Levels of inequality have skyrocket since the neoliberal revolution of the early 1980s. Inequality is no longer considered an unfortunate by-product of economic growth but now recognized as key causal, contributing factor to explain the origin and severity of the Great Depression, high unemployment rates, health, crime and other social problems or the erosion of democratic decision making and the rise of populism.
Existing work is dominated by economists attributing rising inequality to Skill-Biased Technological Change, Trade Competition from low wage countries and, to a lesser extent, the decline in labor market institutions. Sociologists shift the focus from inequality among individuals to inequality between different groups based on class, gender, race or age. Political scientists, not surprisingly, are interested in the corroding influence on democratic decisions making and the rise of populism, while geographers highlight the spatial dimension of inequality.
This course will illustrate the rise of inequality at various spatial scales, offer you theories to try and understand the rise, and engage you in discussions about politically relevant questions: Do we need a wealth tax? Should we raise taxes on top incomes? Why people should (not) pay inheritance tax? Do women choose to work and earn less? Do manager salaries reflect their higher value added to their company and economy? Are high wages the result of individual ability and hard work? Is inequality socially beneficial because it makes people try harder? Is inequality causing or caused by migration? Why is inequality higher in some countries than in others? What effect does higher/lower inequality have on the wellbeing? Is inequality fair? Is redistribution fair? Does inequality lead to more or less social segregation? When does segregation matter for people? Why is it good/bad to live in diverse/segregated neighborhoods?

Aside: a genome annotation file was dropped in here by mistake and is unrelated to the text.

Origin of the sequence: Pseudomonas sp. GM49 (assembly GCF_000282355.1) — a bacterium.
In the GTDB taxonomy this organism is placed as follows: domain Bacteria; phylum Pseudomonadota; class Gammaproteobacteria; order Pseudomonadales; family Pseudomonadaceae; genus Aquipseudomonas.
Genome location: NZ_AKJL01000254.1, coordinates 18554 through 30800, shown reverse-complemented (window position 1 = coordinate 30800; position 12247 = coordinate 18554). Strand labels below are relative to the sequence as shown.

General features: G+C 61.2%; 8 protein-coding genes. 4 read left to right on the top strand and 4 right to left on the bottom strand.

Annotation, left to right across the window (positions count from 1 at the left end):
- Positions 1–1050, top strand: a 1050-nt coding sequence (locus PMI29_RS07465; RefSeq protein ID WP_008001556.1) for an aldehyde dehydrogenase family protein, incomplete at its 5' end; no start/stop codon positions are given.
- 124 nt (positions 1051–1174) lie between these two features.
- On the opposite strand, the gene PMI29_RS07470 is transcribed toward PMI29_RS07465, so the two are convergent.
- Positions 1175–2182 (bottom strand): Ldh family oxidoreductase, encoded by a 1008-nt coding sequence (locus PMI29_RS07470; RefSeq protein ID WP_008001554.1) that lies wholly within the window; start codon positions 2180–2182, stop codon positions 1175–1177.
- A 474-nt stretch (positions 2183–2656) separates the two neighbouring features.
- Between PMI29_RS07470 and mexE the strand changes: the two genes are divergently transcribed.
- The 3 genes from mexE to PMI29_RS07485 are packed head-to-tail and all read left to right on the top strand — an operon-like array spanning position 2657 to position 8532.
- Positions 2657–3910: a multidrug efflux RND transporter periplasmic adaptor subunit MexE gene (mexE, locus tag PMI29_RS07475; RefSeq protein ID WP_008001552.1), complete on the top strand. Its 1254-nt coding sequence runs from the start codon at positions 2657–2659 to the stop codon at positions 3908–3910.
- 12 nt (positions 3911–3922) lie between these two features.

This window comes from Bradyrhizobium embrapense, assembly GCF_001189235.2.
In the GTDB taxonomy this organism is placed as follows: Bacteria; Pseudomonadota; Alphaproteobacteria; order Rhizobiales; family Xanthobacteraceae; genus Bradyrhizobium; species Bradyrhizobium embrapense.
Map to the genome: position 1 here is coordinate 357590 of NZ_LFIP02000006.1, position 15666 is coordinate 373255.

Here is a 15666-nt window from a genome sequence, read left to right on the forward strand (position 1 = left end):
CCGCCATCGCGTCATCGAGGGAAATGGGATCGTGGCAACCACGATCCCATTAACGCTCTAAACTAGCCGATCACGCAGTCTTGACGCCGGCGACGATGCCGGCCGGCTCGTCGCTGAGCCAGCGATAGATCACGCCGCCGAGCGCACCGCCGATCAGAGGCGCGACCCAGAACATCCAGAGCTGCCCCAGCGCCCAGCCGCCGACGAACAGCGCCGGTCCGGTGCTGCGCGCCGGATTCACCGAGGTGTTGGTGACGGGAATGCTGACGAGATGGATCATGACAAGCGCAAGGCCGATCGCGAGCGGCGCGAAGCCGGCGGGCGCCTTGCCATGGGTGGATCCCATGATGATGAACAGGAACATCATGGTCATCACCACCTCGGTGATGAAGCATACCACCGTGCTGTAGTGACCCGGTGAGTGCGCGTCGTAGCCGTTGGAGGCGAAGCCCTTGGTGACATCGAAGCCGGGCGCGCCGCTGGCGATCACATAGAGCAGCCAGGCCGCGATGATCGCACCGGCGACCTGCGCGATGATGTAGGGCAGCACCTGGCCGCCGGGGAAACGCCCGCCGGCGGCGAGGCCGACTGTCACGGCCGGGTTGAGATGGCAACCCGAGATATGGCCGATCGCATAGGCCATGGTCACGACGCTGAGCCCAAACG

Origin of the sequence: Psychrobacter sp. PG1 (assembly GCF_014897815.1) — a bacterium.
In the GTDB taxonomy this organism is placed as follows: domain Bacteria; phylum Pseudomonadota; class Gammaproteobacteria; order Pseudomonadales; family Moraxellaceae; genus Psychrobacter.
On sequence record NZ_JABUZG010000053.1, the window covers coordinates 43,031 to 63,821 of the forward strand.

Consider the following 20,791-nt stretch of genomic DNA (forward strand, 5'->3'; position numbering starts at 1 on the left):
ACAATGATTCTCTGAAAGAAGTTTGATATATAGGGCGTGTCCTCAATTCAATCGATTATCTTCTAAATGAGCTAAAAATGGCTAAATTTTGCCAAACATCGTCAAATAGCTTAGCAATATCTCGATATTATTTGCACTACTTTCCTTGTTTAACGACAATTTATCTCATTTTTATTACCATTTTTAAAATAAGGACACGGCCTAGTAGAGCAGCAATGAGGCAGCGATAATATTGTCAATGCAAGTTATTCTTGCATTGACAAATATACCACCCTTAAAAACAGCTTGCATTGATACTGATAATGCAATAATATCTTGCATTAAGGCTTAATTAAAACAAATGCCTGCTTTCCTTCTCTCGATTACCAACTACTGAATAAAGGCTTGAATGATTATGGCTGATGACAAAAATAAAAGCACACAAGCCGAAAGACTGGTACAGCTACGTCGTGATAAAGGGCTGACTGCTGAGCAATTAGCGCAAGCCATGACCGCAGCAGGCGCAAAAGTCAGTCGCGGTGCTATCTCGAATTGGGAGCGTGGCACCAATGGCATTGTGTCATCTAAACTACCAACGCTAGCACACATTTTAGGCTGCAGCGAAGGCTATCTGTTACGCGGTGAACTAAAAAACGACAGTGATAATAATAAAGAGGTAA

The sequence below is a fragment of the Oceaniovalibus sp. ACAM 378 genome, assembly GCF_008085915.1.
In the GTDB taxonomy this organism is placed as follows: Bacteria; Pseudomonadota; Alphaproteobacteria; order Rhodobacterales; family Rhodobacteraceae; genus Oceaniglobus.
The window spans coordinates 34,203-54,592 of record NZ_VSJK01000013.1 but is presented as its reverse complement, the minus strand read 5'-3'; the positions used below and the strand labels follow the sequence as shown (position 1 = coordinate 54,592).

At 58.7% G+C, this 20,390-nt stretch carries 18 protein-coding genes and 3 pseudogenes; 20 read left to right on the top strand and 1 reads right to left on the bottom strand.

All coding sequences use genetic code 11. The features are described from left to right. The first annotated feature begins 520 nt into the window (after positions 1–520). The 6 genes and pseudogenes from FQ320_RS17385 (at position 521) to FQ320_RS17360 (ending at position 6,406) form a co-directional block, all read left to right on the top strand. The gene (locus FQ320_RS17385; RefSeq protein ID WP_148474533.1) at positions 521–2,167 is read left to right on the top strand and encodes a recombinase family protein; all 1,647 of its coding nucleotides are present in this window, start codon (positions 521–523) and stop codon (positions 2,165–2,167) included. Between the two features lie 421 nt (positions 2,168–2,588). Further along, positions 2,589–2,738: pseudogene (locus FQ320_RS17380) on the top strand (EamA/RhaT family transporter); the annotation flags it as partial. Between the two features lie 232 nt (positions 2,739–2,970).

After completing this course, you will have a better understanding of the causes of inequality, be able to critically evaluate academic research, be aware of your position in the national income distribution, know how to measure inequality and interpret them appropriately, be able to evaluate policy proposals targeting various income groups and write policy briefs, practice your logical reasoning and debating skills. More importantly you should become aware of inequality arising from a number of complex and inter-dependent processes, that inequality is the result of changes in market and non-market institutions, that some forms of inequality are more relevant than others and that there are no simple solutions to address it.